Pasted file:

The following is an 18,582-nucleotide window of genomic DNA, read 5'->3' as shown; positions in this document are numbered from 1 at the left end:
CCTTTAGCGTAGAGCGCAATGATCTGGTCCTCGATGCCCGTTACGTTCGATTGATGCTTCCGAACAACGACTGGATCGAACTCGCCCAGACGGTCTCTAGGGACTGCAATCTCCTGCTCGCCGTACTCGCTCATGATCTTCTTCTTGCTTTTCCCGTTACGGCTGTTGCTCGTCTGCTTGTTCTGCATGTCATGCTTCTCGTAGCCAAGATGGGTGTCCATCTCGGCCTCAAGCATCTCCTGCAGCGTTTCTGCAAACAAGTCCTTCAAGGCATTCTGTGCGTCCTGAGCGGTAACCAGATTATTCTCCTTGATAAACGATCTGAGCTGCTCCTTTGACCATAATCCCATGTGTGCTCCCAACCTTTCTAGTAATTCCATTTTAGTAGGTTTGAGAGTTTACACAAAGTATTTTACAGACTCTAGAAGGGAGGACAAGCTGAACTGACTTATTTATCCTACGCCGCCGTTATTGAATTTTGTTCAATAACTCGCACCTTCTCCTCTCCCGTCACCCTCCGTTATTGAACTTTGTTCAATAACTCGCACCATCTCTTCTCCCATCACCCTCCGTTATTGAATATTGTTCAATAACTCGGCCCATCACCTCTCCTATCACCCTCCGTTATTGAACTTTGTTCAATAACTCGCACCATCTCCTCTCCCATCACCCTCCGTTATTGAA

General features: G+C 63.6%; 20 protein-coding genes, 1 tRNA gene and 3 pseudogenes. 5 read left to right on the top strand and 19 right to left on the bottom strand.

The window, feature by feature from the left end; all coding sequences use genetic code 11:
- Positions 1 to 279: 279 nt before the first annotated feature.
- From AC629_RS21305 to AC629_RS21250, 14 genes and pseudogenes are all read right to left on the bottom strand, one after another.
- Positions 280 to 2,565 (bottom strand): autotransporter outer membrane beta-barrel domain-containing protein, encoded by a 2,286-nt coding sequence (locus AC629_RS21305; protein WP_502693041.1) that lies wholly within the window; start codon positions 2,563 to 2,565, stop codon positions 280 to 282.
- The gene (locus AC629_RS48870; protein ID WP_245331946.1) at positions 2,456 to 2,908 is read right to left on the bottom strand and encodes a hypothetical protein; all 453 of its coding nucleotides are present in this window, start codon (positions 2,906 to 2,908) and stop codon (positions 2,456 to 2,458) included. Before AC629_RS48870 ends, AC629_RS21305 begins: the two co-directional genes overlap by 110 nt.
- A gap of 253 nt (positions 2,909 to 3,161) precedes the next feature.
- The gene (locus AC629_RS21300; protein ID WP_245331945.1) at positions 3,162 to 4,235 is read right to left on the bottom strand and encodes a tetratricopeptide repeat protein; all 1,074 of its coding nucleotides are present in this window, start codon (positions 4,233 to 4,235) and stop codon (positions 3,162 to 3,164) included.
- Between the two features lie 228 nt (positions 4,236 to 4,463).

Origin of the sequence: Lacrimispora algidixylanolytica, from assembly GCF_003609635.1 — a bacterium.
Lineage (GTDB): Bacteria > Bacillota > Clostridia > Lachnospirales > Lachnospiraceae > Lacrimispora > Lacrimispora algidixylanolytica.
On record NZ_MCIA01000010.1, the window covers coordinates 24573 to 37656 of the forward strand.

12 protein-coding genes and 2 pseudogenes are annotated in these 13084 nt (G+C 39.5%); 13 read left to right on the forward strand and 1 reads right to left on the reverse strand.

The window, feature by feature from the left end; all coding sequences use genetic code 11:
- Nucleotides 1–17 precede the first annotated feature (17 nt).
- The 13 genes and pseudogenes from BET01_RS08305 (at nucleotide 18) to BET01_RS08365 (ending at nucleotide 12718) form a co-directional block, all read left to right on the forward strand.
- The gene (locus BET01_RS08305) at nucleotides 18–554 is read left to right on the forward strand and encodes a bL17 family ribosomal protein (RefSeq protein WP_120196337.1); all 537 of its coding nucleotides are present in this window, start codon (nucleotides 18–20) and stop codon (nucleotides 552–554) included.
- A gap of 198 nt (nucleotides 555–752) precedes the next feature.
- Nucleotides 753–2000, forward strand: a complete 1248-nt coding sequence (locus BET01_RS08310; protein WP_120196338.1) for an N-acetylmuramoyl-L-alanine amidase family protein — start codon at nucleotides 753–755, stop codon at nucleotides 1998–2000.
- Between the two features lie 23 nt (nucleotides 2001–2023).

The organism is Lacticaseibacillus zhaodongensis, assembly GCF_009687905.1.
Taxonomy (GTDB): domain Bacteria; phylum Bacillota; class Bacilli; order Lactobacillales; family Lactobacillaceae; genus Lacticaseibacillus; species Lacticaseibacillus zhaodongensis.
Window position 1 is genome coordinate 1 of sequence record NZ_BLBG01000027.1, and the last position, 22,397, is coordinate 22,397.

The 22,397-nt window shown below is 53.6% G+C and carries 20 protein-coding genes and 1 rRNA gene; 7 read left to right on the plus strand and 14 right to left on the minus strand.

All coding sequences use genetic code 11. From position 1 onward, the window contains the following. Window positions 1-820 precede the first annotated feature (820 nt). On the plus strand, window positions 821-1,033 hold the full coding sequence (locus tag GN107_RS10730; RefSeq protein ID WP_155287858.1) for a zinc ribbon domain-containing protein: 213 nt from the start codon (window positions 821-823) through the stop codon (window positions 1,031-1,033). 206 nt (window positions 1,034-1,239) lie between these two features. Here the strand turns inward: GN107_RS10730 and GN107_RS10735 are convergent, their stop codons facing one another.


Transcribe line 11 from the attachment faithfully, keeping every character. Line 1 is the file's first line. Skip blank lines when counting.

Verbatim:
- Between the two features lie 228 nt (positions 4,236 to 4,463).